The left has been trying to do anything to derail the Trump agenda and we have never seen such presidential harassment.
Trump just disbanded his foundation after a fight with New York state among other cases he has around the country.
Trump did beat back Stormy Daniels and got a whopping $300k in the process and now another pesky liberal organization just suffered a huge defeat against him in court.
From CNN: DC Circuit Court Judge Karen Henderson wrote that the President should be afforded the same privacy rights as any other citizen.
“This case presents the question whether a member of the public — here, a nonprofit organization — can use a FOIA request to obtain an unrelated individual’s tax records without his consent,” Henderson wrote in a opinion on behalf of herself and two other appellate judges. “With certain limited exceptions — all inapplicable here — the answer is no.”
Previous presidents have released their tax returns as a matter of course, but Trump has resisted making his records public, both as a candidate and in office.
Henderson wrote that the President’s tax returns are protected by the IRS.
“No one can demand to inspect another’s tax records,” she wrote. “And the (Internal Revenue Code’s) confidentiality protections extend to the ordinary taxpayer and the President alike.”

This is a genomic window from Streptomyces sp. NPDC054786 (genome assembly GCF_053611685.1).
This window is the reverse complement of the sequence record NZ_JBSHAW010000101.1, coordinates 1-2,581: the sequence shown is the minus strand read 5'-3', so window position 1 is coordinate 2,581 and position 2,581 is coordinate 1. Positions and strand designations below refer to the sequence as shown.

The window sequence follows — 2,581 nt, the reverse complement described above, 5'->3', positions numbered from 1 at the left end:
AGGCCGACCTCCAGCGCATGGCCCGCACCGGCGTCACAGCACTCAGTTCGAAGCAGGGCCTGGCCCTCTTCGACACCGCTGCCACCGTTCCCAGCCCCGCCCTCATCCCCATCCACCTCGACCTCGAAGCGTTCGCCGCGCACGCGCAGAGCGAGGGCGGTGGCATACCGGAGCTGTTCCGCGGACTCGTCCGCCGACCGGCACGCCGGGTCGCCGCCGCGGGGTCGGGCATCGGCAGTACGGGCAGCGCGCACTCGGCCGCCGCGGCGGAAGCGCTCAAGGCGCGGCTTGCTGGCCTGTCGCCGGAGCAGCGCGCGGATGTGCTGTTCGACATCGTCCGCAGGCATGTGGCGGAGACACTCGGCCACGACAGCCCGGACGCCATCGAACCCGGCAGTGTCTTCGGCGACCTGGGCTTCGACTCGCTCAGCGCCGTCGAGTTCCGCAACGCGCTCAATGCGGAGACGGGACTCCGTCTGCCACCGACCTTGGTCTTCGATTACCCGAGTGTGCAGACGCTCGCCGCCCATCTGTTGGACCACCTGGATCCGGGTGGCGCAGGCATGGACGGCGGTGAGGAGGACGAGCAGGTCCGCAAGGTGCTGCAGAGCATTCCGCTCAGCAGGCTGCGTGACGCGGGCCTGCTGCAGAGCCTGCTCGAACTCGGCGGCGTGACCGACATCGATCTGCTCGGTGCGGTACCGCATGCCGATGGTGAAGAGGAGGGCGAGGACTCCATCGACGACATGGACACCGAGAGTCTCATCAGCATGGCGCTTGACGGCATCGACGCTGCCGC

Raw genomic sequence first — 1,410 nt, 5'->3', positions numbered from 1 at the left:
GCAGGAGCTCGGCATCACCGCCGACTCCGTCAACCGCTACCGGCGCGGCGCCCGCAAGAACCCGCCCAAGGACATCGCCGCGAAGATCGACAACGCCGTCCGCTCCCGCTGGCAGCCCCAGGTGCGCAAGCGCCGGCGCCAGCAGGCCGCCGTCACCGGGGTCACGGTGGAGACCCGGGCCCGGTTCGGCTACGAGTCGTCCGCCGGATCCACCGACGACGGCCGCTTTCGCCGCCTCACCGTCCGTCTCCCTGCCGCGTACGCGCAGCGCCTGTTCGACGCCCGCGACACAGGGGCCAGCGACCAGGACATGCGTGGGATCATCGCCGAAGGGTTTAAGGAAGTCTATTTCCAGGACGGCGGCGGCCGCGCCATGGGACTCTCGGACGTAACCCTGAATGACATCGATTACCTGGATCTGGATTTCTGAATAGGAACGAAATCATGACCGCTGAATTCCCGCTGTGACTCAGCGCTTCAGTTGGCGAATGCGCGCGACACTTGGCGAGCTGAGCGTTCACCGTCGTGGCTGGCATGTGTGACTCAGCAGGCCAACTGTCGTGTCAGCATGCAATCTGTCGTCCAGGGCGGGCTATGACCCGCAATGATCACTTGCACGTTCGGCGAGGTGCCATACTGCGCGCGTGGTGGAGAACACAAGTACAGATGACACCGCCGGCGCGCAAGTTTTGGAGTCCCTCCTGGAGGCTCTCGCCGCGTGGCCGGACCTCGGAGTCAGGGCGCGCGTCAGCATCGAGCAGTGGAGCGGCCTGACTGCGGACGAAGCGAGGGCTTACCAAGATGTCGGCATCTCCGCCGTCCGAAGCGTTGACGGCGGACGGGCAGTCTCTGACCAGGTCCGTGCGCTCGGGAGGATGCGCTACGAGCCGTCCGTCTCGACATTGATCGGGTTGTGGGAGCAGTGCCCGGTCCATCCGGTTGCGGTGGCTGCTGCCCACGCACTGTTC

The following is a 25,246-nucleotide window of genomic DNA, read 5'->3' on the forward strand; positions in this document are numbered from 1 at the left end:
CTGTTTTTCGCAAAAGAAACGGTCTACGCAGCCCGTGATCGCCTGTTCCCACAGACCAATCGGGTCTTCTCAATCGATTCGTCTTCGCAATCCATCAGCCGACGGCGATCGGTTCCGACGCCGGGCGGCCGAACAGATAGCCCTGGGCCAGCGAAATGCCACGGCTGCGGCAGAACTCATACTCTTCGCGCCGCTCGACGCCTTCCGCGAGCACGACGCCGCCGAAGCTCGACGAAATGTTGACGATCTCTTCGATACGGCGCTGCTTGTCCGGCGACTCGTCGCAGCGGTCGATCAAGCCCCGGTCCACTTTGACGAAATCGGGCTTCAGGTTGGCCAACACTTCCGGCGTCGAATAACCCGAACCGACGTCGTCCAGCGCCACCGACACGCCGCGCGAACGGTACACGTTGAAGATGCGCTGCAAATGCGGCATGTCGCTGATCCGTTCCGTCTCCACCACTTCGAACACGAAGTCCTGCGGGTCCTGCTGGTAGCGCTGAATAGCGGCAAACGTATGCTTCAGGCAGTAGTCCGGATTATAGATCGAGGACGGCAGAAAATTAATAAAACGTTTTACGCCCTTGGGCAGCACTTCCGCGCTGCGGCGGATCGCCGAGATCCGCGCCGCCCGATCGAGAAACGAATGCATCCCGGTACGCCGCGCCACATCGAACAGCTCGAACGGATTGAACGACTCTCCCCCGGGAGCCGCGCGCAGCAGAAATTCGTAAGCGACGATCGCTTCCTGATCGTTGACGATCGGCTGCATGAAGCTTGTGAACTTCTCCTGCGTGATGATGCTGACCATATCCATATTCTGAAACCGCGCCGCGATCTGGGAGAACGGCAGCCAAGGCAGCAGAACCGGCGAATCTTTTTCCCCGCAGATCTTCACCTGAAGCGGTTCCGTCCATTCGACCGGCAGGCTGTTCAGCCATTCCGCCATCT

The decision in the DC federal appeals court affirmed the prior decision of a trial-level judge rejecting the freedom of information suit filed against the IRS by the nonprofit Election Privacy Information Center (EPIC) in 2017.
From Law & Crime: Judge Henderson said that the Internal Revenue Code (IRC) and FOIA appear to be in tension (one protects confidentiality, the other promotes transparency), but said that they actually aren’t.
“One statute demands openness; the other privacy. But as we explain […] the statutes work well together. Not all records are subject to FOIA requests,” Henderson said. “An agency need not disclose records ‘specifically exempted from disclosure by statute.’ Because the IRC is such a statute, records that fall within its confidentiality mandate are exempt from FOIA.”
Henderson said that the issue at hand was pretty straightforward.
“This case presents the question whether a member of the public—here, a nonprofit organization—can use a FOIA request to obtain an unrelated individual’s tax records without his consent. With certain limited exceptions—all inapplicable here—the answer is no,” the judge opined. “No one can demand to inspect another’s tax records.”